I’ve been told by several people now to stop apologizing in my blogs. Sorry, I like to apologize.
First off, I would like to thank my dear friend Mendel for his shoutout! I love being the program’s unofficial blogger, and I’m so grateful that my posts are able to inspire thoughts in other people. Mendel does a fantastic job of explaining the cultural diversity in China, and he has an interesting way of censoring, so if you’ve enjoyed my past culture posts, you will definitely like his posts.
And thanks for all the new followers! Welcome, people of the west coast! I think the record is about 500 visitors in one day! Woohoo! Keep spreading the word!
Alright, and now, time for the fun stuff.
So, Yuan Yuan brought me hiking in the Qing Ling Mountains yesterday (Saturday) with her friend from college (he doesn’t really speak English).
“Lodger,” he said while puffing out his chest proudly. “My America name is Lodger.”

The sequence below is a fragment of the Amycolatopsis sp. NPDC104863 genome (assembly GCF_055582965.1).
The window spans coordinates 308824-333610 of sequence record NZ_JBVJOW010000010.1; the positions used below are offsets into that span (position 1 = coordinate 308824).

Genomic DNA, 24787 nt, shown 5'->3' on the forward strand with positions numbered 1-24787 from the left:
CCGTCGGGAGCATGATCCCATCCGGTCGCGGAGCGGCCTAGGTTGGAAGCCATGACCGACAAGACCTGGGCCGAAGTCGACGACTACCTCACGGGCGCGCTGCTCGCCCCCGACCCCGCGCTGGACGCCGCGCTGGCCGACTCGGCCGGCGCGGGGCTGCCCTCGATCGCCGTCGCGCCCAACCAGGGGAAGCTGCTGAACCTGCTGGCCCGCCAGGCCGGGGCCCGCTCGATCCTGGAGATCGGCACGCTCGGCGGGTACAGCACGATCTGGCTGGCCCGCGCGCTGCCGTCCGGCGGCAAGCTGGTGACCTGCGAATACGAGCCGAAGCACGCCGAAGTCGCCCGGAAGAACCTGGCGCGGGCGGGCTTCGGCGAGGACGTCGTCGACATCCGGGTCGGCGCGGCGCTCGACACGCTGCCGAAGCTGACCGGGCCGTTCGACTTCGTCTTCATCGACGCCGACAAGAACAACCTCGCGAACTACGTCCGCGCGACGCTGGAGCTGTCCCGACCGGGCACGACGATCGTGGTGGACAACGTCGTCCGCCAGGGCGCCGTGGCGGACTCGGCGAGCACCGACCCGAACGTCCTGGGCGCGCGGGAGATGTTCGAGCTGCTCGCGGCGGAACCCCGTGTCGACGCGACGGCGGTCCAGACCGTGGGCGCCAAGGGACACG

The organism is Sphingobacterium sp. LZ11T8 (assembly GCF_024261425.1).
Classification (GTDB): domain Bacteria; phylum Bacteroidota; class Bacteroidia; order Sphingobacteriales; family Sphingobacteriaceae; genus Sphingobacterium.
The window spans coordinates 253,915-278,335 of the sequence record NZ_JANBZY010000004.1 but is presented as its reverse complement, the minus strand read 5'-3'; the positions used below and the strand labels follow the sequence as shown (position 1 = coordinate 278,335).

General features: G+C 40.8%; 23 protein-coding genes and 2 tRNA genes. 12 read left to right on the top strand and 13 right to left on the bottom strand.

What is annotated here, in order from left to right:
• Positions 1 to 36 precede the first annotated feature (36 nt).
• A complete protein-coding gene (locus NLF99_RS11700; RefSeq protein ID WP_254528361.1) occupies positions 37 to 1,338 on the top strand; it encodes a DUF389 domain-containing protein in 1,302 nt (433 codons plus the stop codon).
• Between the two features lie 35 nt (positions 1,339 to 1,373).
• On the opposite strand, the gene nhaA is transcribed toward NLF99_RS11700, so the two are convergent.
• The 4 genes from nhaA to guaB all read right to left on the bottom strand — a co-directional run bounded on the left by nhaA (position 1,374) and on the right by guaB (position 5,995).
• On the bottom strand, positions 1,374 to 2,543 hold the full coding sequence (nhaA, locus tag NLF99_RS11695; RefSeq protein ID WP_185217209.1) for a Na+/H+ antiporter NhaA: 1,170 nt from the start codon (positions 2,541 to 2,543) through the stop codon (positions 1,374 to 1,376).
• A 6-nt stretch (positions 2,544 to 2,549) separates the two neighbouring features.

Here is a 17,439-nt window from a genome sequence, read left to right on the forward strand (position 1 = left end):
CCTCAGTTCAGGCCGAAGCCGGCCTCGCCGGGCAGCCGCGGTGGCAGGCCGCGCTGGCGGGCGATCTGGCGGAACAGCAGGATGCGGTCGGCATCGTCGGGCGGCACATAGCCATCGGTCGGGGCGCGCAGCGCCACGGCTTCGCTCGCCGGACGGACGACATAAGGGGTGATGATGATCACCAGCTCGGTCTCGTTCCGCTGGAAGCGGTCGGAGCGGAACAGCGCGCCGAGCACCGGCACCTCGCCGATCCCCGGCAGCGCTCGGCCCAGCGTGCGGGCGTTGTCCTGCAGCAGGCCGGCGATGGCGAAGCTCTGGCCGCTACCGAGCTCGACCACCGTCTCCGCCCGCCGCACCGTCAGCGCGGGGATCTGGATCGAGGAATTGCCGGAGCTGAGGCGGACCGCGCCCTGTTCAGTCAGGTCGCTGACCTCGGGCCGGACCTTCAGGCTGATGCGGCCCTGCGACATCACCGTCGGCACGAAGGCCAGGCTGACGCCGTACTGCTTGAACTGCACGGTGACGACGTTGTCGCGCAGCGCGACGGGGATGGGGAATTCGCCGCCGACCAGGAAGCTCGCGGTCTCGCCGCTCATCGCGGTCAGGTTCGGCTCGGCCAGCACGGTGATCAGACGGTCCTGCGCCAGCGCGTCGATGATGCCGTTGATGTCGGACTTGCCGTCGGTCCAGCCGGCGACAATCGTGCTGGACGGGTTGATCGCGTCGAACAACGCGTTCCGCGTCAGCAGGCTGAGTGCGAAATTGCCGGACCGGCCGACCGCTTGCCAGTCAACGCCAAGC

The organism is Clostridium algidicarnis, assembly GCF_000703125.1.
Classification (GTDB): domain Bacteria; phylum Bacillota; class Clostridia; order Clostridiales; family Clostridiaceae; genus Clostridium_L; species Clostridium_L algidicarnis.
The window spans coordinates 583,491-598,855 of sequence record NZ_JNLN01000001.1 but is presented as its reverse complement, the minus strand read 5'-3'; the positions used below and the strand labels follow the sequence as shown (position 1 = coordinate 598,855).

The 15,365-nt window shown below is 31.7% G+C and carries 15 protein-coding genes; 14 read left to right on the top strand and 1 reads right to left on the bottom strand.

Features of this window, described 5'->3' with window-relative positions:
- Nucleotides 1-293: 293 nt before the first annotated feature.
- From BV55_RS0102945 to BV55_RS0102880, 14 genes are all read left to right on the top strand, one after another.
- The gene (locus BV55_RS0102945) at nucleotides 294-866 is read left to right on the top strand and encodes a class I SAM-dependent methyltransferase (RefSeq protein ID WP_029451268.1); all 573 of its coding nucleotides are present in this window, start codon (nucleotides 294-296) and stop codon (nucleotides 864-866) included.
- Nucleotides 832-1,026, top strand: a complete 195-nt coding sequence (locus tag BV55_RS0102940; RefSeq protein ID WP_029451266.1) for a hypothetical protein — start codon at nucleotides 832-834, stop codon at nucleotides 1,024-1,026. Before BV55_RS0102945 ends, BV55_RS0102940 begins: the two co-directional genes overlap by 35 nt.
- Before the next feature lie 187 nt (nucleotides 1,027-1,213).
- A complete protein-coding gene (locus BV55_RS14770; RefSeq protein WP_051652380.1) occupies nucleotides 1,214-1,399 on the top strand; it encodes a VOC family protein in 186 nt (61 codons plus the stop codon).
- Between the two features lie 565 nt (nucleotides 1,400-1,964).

Okay, I thought, he probably means “Rodger”.
Nope. No, he meant “Lodger“.
He spelled it out for me, actually. Very clearly, L-o-d-g-e-r. Lodger.
So, Lodger kept trying to speak English to me, but it was honestly easier when he spoke Mandarin. Either I would understand, or Yuan Yuan would end up translating.
Well, wait, let me back up a little bit.
It’s Friday night, and Yuan Yuan tells me “we’ll go hiking tomorrow! We’ll be there all day, so we must go buy water. I’m bringing my friend from college to carry everything for us, ’cause he’s the guy.” Cool, cool. Sounds good, Yuan Yuan.
Having hiked mountains in the Adirondacks, I thought I knew what to expect… wear something comfortable that you don’t mind getting dirty. But, I had also heard from my friends that their hiking trips lasted 2 or 3 days. So, I wanted to be prepared.
Well, the morning came around, and I put on some gym clothes before pulling open my bedroom door… and then I see Yuan Yuan, in the kitchen, wearing a sundress… a nice sundress…
Is hiking in China a formal occasion? Am I underdressed? Could I ever be overdressed? What kind of a mountain are we going to???
After much confusion and hesitation, I finally closed myself back in my room and threw on some shorts and a random shirt. It’s fine, whatever, I’ll be comfortable.
Okay, skip ahead again.
Lodger and Yuan Yuan are both gym teachers. I figured I might have some difficulty keeping up with them… right?